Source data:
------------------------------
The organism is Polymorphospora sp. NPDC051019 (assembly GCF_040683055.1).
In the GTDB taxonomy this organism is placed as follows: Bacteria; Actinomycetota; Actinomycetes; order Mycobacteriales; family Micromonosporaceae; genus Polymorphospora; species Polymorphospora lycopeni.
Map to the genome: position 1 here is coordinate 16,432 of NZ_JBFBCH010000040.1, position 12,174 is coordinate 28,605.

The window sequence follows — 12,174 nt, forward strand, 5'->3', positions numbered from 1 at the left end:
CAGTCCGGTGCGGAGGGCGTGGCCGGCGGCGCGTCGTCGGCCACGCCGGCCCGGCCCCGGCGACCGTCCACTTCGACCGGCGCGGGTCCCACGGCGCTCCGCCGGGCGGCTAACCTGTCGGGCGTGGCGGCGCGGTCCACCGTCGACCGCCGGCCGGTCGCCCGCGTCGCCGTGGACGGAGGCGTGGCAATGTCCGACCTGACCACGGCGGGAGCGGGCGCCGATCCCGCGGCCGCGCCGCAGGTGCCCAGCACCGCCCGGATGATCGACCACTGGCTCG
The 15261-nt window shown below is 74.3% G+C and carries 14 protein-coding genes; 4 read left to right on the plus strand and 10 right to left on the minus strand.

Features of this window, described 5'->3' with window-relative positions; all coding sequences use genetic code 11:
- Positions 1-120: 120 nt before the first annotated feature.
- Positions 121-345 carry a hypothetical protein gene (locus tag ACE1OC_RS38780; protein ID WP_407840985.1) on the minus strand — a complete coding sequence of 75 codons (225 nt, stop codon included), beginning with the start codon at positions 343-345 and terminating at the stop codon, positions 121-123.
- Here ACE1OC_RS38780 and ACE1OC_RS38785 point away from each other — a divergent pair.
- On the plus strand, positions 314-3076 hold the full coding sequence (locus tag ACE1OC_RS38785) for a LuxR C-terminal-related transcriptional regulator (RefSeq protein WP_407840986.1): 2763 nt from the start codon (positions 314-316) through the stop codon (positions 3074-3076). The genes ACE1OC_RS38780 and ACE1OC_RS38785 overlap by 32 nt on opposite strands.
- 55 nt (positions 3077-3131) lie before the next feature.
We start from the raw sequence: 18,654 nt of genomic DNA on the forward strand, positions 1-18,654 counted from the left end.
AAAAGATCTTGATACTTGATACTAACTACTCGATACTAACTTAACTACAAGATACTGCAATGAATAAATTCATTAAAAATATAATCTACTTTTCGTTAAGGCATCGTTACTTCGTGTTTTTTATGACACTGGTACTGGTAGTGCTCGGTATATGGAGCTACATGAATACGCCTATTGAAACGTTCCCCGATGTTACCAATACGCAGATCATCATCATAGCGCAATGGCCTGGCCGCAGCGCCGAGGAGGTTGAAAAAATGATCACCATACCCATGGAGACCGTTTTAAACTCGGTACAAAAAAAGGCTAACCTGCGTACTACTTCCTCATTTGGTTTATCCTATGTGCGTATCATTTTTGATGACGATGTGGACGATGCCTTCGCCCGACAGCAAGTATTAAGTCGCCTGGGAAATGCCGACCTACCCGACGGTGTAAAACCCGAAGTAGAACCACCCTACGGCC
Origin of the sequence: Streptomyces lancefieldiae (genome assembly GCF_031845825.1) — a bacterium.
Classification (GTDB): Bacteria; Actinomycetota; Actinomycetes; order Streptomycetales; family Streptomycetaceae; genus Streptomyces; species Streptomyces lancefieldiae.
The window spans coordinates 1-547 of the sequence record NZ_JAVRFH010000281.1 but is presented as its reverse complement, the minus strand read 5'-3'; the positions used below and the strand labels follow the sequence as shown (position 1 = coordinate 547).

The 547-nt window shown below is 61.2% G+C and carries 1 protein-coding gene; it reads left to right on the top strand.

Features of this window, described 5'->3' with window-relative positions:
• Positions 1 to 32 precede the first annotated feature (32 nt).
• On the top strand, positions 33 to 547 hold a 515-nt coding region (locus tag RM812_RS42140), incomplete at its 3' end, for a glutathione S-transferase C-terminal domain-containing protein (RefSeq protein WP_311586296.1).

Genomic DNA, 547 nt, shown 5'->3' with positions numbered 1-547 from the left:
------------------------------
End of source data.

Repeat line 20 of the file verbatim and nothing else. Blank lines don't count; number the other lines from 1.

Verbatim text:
• Positions 1 to 32 precede the first annotated feature (32 nt).